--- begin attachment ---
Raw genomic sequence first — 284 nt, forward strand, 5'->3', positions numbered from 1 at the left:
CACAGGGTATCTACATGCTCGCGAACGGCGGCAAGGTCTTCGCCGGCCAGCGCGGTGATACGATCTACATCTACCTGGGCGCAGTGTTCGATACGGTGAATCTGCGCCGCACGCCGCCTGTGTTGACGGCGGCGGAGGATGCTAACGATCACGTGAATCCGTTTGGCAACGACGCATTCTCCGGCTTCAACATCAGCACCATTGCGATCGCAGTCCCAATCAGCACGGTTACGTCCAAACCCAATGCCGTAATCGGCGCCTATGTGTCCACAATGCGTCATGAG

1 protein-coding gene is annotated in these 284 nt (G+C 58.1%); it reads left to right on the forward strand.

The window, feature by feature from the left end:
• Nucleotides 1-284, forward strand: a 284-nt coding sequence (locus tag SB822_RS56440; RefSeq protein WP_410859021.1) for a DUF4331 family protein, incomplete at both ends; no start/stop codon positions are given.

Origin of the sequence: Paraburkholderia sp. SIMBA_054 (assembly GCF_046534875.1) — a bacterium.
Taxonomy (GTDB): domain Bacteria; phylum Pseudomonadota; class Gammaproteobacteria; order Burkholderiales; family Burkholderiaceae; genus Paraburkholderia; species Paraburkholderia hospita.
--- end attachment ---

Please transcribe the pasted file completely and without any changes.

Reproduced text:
Raw genomic sequence first — 284 nt, forward strand, 5'->3', positions numbered from 1 at the left:
CACAGGGTATCTACATGCTCGCGAACGGCGGCAAGGTCTTCGCCGGCCAGCGCGGTGATACGATCTACATCTACCTGGGCGCAGTGTTCGATACGGTGAATCTGCGCCGCACGCCGCCTGTGTTGACGGCGGCGGAGGATGCTAACGATCACGTGAATCCGTTTGGCAACGACGCATTCTCCGGCTTCAACATCAGCACCATTGCGATCGCAGTCCCAATCAGCACGGTTACGTCCAAACCCAATGCCGTAATCGGCGCCTATGTGTCCACAATGCGTCATGAG

1 protein-coding gene is annotated in these 284 nt (G+C 58.1%); it reads left to right on the forward strand.

The window, feature by feature from the left end:
• Nucleotides 1-284, forward strand: a 284-nt coding sequence (locus tag SB822_RS56440; RefSeq protein WP_410859021.1) for a DUF4331 family protein, incomplete at both ends; no start/stop codon positions are given.

Origin of the sequence: Paraburkholderia sp. SIMBA_054 (assembly GCF_046534875.1) — a bacterium.
Taxonomy (GTDB): domain Bacteria; phylum Pseudomonadota; class Gammaproteobacteria; order Burkholderiales; family Burkholderiaceae; genus Paraburkholderia; species Paraburkholderia hospita.